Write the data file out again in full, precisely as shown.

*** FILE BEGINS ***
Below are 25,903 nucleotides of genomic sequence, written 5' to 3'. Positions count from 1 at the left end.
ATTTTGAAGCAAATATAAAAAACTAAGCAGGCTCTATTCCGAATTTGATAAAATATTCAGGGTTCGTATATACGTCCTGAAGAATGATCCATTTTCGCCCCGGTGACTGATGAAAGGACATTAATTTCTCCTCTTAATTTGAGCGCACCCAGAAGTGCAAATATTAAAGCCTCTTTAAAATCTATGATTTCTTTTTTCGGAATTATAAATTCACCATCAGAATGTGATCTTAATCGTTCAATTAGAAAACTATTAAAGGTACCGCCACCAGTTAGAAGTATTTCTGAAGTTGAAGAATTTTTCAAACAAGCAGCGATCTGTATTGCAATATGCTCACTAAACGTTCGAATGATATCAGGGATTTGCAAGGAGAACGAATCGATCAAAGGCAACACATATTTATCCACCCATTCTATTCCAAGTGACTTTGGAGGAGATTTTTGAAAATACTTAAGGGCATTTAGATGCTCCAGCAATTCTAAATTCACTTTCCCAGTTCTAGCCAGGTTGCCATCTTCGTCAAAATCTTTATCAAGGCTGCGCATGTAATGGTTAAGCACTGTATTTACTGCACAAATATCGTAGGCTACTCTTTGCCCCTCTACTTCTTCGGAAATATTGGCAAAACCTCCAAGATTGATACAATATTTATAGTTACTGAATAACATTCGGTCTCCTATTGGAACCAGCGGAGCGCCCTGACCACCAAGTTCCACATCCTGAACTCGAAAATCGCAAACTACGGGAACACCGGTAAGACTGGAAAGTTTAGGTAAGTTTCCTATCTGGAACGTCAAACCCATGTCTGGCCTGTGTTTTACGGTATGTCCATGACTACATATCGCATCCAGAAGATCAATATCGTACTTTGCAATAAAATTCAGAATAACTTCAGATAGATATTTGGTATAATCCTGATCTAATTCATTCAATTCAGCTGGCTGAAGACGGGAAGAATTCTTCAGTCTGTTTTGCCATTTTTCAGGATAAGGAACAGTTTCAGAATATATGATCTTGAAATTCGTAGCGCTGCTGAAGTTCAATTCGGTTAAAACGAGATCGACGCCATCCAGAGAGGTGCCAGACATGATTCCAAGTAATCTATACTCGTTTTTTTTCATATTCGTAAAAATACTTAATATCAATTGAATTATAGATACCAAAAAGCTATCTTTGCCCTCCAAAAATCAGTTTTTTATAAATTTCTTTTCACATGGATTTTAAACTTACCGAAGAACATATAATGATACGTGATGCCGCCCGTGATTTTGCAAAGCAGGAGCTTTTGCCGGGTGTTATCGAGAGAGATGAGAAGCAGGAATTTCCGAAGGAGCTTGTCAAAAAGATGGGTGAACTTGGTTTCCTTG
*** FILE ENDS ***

Below are 25,903 nucleotides of genomic sequence, written 5' to 3'. Positions count from 1 at the left end.
ATTTTGAAGCAAATATAAAAAACTAAGCAGGCTCTATTCCGAATTTGATAAAATATTCAGGGTTCGTATATACGTCCTGAAGAATGATCCATTTTCGCCCCGGTGACTGATGAAAGGACATTAATTTCTCCTCTTAATTTGAGCGCACCCAGAAGTGCAAATATTAAAGCCTCTTTAAAATCTATGATTTCTTTTTTCGGAATTATAAATTCACCATCAGAATGTGATCTTAATCGTTCAATTAGAAAACTATTAAAGGTACCGCCACCAGTTAGAAGTATTTCTGAAGTTGAAGAATTTTTCAAACAAGCAGCGATCTGTATTGCAATATGCTCACTAAACGTTCGAATGATATCAGGGATTTGCAAGGAGAACGAATCGATCAAAGGCAACACATATTTATCCACCCATTCTATTCCAAGTGACTTTGGAGGAGATTTTTGAAAATACTTAAGGGCATTTAGATGCTCCAGCAATTCTAAATTCACTTTCCCAGTTCTAGCCAGGTTGCCATCTTCGTCAAAATCTTTATCAAGGCTGCGCATGTAATGGTTAAGCACTGTATTTACTGCACAAATATCGTAGGCTACTCTTTGCCCCTCTACTTCTTCGGAAATATTGGCAAAACCTCCAAGATTGATACAATATTTATAGTTACTGAATAACATTCGGTCTCCTATTGGAACCAGCGGAGCGCCCTGACCACCAAGTTCCACATCCTGAACTCGAAAATCGCAAACTACGGGAACACCGGTAAGACTGGAAAGTTTAGGTAAGTTTCCTATCTGGAACGTCAAACCCATGTCTGGCCTGTGTTTTACGGTATGTCCATGACTACATATCGCATCCAGAAGATCAATATCGTACTTTGCAATAAAATTCAGAATAACTTCAGATAGATATTTGGTATAATCCTGATCTAATTCATTCAATTCAGCTGGCTGAAGACGGGAAGAATTCTTCAGTCTGTTTTGCCATTTTTCAGGATAAGGAACAGTTTCAGAATATATGATCTTGAAATTCGTAGCGCTGCTGAAGTTCAATTCGGTTAAAACGAGATCGACGCCATCCAGAGAGGTGCCAGACATGATTCCAAGTAATCTATACTCGTTTTTTTTCATATTCGTAAAAATACTTAATATCAATTGAATTATAGATACCAAAAAGCTATCTTTGCCCTCCAAAAATCAGTTTTTTATAAATTTCTTTTCACATGGATTTTAAACTTACCGAAGAACATATAATGATACGTGATGCCGCCCGTGATTTTGCAAAGCAGGAGCTTTTGCCGGGTGTTATCGAGAGAGATGAGAAGCAGGAATTTCCGAAGGAGCTTGTCAAAAAGATGGGTGAACTTGGTTTCCTTG